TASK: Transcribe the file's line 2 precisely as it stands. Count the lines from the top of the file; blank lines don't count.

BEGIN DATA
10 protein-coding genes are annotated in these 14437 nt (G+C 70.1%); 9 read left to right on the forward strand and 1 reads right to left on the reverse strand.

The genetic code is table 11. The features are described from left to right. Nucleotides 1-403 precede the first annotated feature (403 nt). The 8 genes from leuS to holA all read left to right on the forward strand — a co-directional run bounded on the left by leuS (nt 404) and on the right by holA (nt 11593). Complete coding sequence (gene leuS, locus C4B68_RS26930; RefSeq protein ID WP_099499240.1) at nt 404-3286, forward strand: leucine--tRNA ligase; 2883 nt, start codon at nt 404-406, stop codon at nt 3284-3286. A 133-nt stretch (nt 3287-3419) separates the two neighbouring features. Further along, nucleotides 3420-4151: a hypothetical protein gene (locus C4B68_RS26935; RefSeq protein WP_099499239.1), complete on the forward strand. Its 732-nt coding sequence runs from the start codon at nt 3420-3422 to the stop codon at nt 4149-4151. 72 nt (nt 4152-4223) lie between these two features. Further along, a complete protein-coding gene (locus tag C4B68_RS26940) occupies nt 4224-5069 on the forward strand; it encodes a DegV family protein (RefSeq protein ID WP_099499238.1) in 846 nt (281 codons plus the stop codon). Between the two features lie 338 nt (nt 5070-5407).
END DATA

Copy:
The genetic code is table 11. The features are described from left to right. Nucleotides 1-403 precede the first annotated feature (403 nt). The 8 genes from leuS to holA all read left to right on the forward strand — a co-directional run bounded on the left by leuS (nt 404) and on the right by holA (nt 11593). Complete coding sequence (gene leuS, locus C4B68_RS26930; RefSeq protein ID WP_099499240.1) at nt 404-3286, forward strand: leucine--tRNA ligase; 2883 nt, start codon at nt 404-406, stop codon at nt 3284-3286. A 133-nt stretch (nt 3287-3419) separates the two neighbouring features. Further along, nucleotides 3420-4151: a hypothetical protein gene (locus C4B68_RS26935; RefSeq protein WP_099499239.1), complete on the forward strand. Its 732-nt coding sequence runs from the start codon at nt 3420-3422 to the stop codon at nt 4149-4151. 72 nt (nt 4152-4223) lie between these two features. Further along, a complete protein-coding gene (locus tag C4B68_RS26940) occupies nt 4224-5069 on the forward strand; it encodes a DegV family protein (RefSeq protein ID WP_099499238.1) in 846 nt (281 codons plus the stop codon). Between the two features lie 338 nt (nt 5070-5407).